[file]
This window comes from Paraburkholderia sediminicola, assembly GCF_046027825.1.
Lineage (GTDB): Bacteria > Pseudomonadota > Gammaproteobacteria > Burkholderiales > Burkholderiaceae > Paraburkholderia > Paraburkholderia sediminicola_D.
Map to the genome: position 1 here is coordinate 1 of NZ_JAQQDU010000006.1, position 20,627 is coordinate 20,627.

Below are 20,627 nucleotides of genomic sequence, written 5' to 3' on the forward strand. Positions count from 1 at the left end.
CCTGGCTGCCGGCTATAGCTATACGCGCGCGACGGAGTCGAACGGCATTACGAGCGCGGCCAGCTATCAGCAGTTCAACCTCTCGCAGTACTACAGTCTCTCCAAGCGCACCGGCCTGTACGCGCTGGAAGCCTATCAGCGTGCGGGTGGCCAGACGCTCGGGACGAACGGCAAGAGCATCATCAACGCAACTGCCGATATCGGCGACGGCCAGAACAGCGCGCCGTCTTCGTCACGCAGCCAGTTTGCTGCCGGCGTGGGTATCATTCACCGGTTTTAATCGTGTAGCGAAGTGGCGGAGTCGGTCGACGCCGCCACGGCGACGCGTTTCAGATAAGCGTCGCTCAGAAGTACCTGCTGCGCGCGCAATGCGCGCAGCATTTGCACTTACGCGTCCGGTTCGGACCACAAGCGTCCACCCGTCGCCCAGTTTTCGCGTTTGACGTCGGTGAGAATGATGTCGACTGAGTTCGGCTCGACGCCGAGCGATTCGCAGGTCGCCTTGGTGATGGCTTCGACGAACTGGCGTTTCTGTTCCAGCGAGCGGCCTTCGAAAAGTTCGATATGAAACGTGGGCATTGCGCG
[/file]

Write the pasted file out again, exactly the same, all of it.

This window comes from Paraburkholderia sediminicola, assembly GCF_046027825.1.
Lineage (GTDB): Bacteria > Pseudomonadota > Gammaproteobacteria > Burkholderiales > Burkholderiaceae > Paraburkholderia > Paraburkholderia sediminicola_D.
Map to the genome: position 1 here is coordinate 1 of NZ_JAQQDU010000006.1, position 20,627 is coordinate 20,627.

Below are 20,627 nucleotides of genomic sequence, written 5' to 3' on the forward strand. Positions count from 1 at the left end.
CCTGGCTGCCGGCTATAGCTATACGCGCGCGACGGAGTCGAACGGCATTACGAGCGCGGCCAGCTATCAGCAGTTCAACCTCTCGCAGTACTACAGTCTCTCCAAGCGCACCGGCCTGTACGCGCTGGAAGCCTATCAGCGTGCGGGTGGCCAGACGCTCGGGACGAACGGCAAGAGCATCATCAACGCAACTGCCGATATCGGCGACGGCCAGAACAGCGCGCCGTCTTCGTCACGCAGCCAGTTTGCTGCCGGCGTGGGTATCATTCACCGGTTTTAATCGTGTAGCGAAGTGGCGGAGTCGGTCGACGCCGCCACGGCGACGCGTTTCAGATAAGCGTCGCTCAGAAGTACCTGCTGCGCGCGCAATGCGCGCAGCATTTGCACTTACGCGTCCGGTTCGGACCACAAGCGTCCACCCGTCGCCCAGTTTTCGCGTTTGACGTCGGTGAGAATGATGTCGACTGAGTTCGGCTCGACGCCGAGCGATTCGCAGGTCGCCTTGGTGATGGCTTCGACGAACTGGCGTTTCTGTTCCAGCGAGCGGCCTTCGAAAAGTTCGATATGAAACGTGGGCATTGCGCG